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I am new in Spring Framework and my questions are below:

I want to instantiate the DefaultMessageListenerContainer programmatically and the code that I use is:

DefaultMessageListenerContainer container = new DefaultMessageListenerContainer();
container.setConnectionFactory(cf);
container.setDestination(Queue);
container.setMessageListener(Consumer);
container.setReceiveTimeout(-1);
container.setMaxConcurrentConsumers(15);
container.setConcurrentConsumers(10);
container.start();

Why do I have to shutdown manually the DefaultMessageListenerContainer when my project is undeployed? If i do not shutdown manually the container the consumers stay open on my queues.

When I try to shutdown manually the container (by calling container.shutdown()) the procedure stucks and the project does not continue. If i initialize the DefaultMessageListenerContainer without giving receiveTimeout the shutdown procedure is executed correctly. Is there any problem with setReceiveTimeout(-1)?

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3 Answers

You only have to shutdown your listener manually because you've programmatically started it! If you use an ApplicationContext to load your Spring beans from xml, then shutting down the App Context will shutdown all the beans for you.

The simplest way I've found to control Spring loaded beans is to create a servlet that implements init() and destroy() methods from HttpServlet. Init() loads my Spring configuration from my xml files (i.e. master file called spring.xml), and caches the ApplicationContext object. Then destory() will call close() on the ApplicationContext. This will close/shutdown all the Spring beans (i.e. your JMS listeners will get stopped).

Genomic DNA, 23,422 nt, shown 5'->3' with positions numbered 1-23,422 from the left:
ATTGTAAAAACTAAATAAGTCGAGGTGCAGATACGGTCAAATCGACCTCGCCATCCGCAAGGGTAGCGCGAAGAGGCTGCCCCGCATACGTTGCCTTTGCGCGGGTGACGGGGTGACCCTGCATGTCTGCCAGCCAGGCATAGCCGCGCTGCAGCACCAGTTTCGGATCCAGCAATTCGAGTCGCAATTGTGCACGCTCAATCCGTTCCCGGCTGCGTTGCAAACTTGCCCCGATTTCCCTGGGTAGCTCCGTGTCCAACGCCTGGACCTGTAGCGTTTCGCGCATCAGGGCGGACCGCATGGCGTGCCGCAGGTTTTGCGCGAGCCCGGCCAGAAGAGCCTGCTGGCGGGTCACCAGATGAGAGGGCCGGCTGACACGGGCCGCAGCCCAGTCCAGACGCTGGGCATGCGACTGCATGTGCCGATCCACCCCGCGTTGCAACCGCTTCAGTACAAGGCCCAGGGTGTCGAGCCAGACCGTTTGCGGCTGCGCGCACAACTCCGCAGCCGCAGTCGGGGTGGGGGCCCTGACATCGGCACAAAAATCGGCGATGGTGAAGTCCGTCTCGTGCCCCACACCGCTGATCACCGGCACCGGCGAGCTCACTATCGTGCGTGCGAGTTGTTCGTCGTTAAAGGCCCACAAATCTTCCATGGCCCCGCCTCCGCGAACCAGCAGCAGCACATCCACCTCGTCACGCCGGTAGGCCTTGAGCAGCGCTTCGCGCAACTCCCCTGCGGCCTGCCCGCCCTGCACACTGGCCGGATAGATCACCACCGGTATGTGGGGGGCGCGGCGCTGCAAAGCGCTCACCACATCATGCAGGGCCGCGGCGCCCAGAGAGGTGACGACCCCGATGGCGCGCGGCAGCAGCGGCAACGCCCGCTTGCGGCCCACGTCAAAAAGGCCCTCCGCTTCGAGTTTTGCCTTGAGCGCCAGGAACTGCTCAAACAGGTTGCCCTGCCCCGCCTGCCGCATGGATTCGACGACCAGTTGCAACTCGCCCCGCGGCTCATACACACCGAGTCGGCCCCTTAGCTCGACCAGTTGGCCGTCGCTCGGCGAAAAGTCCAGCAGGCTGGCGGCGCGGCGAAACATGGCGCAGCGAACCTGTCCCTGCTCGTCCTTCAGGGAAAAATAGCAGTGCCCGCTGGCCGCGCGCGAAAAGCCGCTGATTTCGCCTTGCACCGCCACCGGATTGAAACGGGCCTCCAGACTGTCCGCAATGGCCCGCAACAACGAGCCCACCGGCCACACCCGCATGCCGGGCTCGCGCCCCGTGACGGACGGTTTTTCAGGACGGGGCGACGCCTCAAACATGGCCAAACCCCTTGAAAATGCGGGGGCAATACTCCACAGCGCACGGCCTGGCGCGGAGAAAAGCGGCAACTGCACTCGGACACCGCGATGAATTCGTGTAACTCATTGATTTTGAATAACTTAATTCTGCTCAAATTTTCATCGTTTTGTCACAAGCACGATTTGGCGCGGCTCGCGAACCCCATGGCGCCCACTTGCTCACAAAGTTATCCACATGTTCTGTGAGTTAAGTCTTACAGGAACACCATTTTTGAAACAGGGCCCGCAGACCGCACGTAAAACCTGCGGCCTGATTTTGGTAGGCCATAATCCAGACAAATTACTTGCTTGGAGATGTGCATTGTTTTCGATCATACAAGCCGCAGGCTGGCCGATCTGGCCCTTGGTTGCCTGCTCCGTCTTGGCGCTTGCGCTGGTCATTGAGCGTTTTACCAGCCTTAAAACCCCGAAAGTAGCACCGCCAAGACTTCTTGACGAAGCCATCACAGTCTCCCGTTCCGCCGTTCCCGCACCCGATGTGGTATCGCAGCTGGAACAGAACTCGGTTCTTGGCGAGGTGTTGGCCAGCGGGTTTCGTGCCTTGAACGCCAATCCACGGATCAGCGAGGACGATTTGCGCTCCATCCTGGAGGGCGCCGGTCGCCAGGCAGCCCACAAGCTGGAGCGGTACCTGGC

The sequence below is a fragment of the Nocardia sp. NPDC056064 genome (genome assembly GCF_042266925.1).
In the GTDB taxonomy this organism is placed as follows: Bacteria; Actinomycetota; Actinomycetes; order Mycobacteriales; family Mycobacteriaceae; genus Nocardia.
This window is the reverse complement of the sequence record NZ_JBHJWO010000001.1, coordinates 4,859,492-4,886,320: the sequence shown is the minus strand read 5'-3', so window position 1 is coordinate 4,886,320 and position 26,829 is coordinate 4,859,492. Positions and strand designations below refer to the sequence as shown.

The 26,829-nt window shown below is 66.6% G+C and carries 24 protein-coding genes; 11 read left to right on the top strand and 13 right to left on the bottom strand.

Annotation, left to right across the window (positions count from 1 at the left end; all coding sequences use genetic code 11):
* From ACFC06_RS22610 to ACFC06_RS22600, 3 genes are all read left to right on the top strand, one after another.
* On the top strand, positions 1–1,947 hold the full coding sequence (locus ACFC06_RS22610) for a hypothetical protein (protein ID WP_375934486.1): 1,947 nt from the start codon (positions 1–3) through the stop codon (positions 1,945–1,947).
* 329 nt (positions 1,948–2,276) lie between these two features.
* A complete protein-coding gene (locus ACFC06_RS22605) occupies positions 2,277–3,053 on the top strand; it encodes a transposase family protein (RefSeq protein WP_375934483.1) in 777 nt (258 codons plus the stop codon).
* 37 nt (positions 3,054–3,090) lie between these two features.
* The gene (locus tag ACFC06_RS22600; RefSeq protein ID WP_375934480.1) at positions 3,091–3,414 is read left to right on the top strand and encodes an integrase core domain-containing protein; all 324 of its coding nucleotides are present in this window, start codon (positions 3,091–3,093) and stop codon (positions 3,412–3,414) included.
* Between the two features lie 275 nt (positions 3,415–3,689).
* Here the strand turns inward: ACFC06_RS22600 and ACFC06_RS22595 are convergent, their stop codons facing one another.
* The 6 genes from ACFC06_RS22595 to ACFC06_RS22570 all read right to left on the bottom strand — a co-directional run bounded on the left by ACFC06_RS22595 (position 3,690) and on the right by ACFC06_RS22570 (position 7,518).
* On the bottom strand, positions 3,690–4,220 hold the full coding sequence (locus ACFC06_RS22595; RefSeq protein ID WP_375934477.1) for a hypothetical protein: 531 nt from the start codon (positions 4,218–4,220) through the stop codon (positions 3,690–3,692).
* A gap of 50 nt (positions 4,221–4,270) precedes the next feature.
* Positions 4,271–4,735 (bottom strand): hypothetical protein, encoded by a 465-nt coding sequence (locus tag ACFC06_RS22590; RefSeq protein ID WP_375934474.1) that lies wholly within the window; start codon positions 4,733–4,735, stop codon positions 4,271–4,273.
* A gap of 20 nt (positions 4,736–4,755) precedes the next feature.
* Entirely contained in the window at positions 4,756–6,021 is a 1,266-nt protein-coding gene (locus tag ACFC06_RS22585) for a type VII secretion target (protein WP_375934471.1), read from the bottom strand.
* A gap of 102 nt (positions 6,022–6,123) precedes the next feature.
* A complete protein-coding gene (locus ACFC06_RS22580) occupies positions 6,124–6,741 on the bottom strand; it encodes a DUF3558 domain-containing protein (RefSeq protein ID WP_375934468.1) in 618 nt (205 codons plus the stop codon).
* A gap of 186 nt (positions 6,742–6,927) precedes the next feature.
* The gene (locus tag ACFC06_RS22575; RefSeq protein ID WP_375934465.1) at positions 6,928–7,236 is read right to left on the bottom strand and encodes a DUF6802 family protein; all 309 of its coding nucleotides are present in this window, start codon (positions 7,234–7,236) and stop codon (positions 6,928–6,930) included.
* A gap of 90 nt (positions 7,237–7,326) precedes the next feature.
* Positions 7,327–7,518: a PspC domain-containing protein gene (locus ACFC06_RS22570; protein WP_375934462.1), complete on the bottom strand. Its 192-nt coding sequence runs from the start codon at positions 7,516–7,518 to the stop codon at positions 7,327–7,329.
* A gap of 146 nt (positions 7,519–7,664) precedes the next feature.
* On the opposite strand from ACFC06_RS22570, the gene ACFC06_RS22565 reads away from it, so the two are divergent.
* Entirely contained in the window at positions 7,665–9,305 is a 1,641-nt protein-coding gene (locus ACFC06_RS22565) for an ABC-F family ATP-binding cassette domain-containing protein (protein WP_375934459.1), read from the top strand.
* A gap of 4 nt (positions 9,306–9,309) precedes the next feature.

Any particular reason you're programmatically creating your listeners?

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Thank you for your answer!I want to create my listeners programmatically because i want to change some attributes on run-time. These attributes are: the concurrent consumer,the max concurrent consumers per queue, the receive timeout. In this way i can give my attributes via JMX and restart the listeners with new values. The class that instantiate my listeners implements SmartLifecycle. So the listeners are initialized on the startup and destroyed when the project undeployed. The problem is that when i set -1 in setReceiveTimeout method then the project stuck when the listeners try to shutdown –  pbal Jan 29 '13 at 8:01
    
Looking at the Spring docs for this class, I think you need to call stop() to stop the listeners, as doShutdown() just seems to unregisters the JMS consumers, which might hang as your consumers is constantly receiving (due to timeout = -1). –  shuttsy Jan 29 '13 at 9:41
    
I tried to stop the listeners before doShutdown() but the problem is still here. The project stucks when the doShutDown() method is executed. –  pbal Feb 19 '13 at 9:01
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What you need here is to be able to just stop the container (not shut it down or unregister it) and be able to start it back up when you want to, all at runtime. Just use the .start() and .stop(), which are methods inherited from AbstractJmsListeningContainer I think. And do not mix these with .doStart(), .shutDown()... See the spring documentation.

With your listener wired via Spring, you can grab it anytime from the context and run a .stop or .start on it. During the Spring autowiring, you may set the property autoStartup to false, and the listenerContainer will be initialized but will not do any listening at startup.

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receiveTimeout is the problem. To shutdown, the container must have a chance to stop listening to the queue. If your consumer thread has an infinite timeout, it will continue listening and never check to see if the container needs to shutdown. Your container will take up to the receiveTimeout to shutdown. If it is -1, it will never shutdown.

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